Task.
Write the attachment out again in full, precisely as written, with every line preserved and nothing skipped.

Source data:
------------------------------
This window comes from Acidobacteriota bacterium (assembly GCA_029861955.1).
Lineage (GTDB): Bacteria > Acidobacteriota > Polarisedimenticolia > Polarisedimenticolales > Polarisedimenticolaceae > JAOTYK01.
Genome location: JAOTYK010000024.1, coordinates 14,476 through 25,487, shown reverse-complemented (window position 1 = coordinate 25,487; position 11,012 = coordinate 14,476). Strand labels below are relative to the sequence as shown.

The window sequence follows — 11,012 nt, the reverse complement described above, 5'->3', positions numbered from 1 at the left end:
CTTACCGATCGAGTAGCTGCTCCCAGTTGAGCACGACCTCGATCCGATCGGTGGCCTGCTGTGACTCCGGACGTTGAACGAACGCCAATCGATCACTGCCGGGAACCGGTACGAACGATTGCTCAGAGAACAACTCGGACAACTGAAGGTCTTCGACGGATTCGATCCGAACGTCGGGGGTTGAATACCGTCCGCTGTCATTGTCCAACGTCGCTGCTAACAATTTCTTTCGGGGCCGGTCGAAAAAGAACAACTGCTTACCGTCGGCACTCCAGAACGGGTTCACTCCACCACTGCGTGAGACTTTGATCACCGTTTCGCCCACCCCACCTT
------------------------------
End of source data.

This window comes from Acidobacteriota bacterium (assembly GCA_029861955.1).
Lineage (GTDB): Bacteria > Acidobacteriota > Polarisedimenticolia > Polarisedimenticolales > Polarisedimenticolaceae > JAOTYK01.
Genome location: JAOTYK010000024.1, coordinates 14,476 through 25,487, shown reverse-complemented (window position 1 = coordinate 25,487; position 11,012 = coordinate 14,476). Strand labels below are relative to the sequence as shown.

The window sequence follows — 11,012 nt, the reverse complement described above, 5'->3', positions numbered from 1 at the left end:
CTTACCGATCGAGTAGCTGCTCCCAGTTGAGCACGACCTCGATCCGATCGGTGGCCTGCTGTGACTCCGGACGTTGAACGAACGCCAATCGATCACTGCCGGGAACCGGTACGAACGATTGCTCAGAGAACAACTCGGACAACTGAAGGTCTTCGACGGATTCGATCCGAACGTCGGGGGTTGAATACCGTCCGCTGTCATTGTCCAACGTCGCTGCTAACAATTTCTTTCGGGGCCGGTCGAAAAAGAACAACTGCTTACCGTCGGCACTCCAGAACGGGTTCACTCCACCACTGCGTGAGACTTTGATCACCGTTTCGCCCACCCCACCTT